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How Azure became the place for open source in the cloud

Microsoft is perhaps the most impressive company on the planet right now. While it doesn’t (currently) dominate markets like it used to, Microsoft has managed something dramatically more difficult, something that portends future success as a platform behemoth: profound cultural change.

Microsoft recently announced that it is effectively open-sourcing its 60,000-plus patent portfolio by joining the Open Invention Network. It claims this move will “help protect Linux and open source.”

Yes, Microsoft is now putting the full weight of its intellectual property to protect the things it used to call “anti-American” and “a cancer.” Why? Because Microsoft has changed. And why? Because Microsoft is a platform company, and platform companies must embrace open innovation to survive. Microsoft is smart enough under its current leadership to understand that.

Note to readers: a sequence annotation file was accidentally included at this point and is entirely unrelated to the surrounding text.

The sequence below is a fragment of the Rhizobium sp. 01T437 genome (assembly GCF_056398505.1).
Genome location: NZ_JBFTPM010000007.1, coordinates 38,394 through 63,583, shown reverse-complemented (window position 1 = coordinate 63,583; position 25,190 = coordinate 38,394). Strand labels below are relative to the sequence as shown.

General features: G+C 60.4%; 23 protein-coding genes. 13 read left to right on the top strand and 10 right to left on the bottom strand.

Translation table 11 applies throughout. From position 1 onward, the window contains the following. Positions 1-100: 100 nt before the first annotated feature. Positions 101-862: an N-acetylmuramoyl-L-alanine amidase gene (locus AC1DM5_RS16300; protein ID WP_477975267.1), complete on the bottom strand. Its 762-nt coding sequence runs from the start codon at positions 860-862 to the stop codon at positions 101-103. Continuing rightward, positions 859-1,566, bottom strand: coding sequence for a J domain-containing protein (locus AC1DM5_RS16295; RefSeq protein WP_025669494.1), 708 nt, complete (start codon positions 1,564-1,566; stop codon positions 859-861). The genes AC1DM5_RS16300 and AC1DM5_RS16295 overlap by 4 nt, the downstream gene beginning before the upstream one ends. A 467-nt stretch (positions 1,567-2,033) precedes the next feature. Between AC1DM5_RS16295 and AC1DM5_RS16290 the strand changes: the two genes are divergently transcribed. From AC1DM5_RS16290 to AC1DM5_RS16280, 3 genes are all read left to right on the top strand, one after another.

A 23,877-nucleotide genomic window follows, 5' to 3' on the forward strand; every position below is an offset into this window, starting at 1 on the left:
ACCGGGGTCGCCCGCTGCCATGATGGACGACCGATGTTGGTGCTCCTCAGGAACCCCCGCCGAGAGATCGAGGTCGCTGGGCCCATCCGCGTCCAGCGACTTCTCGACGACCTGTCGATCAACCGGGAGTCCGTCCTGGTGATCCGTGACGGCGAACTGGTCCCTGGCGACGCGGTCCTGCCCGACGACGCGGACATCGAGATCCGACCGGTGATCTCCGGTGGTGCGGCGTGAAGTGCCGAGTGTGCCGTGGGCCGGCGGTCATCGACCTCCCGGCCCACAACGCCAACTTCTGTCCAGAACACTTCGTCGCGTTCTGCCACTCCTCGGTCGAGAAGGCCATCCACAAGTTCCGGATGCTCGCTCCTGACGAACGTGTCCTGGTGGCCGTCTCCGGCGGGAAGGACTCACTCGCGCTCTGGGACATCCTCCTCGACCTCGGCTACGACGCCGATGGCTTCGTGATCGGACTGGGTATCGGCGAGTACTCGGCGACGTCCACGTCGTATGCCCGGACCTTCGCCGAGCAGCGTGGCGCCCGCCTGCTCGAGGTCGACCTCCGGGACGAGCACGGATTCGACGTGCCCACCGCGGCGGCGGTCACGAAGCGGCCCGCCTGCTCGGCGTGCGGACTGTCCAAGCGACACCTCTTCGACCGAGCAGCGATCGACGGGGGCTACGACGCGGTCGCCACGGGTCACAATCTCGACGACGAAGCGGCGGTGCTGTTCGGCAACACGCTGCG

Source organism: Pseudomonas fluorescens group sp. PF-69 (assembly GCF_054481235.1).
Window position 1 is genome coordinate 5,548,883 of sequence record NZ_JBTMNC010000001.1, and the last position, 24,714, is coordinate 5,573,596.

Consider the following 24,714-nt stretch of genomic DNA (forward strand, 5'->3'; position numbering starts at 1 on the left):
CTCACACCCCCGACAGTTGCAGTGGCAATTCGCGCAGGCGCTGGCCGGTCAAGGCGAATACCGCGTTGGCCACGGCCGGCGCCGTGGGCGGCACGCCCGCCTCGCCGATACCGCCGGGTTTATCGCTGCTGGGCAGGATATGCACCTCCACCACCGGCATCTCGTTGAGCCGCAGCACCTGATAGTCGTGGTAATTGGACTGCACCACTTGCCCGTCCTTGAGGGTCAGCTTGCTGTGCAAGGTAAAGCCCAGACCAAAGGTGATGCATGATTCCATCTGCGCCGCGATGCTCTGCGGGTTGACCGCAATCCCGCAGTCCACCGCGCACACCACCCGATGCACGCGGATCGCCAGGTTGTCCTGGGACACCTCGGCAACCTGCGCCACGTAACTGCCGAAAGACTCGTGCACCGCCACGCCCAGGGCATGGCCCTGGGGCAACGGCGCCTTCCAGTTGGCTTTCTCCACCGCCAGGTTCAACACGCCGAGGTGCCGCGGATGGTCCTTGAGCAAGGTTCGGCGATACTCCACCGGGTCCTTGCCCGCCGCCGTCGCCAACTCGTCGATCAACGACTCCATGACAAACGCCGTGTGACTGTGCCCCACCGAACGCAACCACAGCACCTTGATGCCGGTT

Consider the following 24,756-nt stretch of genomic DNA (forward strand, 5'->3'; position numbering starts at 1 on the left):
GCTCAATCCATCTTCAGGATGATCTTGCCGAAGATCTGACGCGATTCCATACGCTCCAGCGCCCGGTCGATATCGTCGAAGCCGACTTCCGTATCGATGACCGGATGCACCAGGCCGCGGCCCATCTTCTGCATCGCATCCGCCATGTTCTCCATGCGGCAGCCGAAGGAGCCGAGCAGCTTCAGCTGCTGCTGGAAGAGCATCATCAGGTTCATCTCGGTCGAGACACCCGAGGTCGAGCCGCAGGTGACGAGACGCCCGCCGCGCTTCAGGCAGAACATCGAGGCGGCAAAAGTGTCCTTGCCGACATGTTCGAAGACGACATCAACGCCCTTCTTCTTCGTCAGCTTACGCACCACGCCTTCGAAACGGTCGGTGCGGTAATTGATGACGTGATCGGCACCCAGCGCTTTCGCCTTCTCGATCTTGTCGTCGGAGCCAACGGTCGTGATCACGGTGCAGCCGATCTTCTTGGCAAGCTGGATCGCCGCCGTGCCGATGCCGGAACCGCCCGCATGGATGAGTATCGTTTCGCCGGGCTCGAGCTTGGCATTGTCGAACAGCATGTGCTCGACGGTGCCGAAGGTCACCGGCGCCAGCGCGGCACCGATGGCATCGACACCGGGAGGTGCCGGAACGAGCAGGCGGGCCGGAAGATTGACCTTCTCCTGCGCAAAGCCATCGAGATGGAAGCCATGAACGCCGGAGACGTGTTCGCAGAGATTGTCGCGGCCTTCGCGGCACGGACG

Microsoft’s journey: I love you, you’re perfect, now change

Microsoft’s ambition to be the world’s largest platform company hasn’t changed, but the rules for being a successful platform vendor have. Completely. Eons ago, when Microsoft controlled desktop computing, the company could get away with slagging off open source. At the time, open source was still new, and its successes largely confined to the server. More important, vendors still controlled what enterprises used in their data centers, and no one did that better than Microsoft.

Slowly but surely, however, the “everyone but Microsoft” crowd started to collaborate on open source projects like Linux, fostering new platforms for innovation from which Microsoft’s anti-open-source stance locked it out. In the last five years, this move to open source has accelerated to such a degree that Cloudera cofounder Mike Olson could boldly (and truthfully) declare, “No dominant platform-level software infrastructure has emerged in the last ten years in closed-source, proprietary form.”

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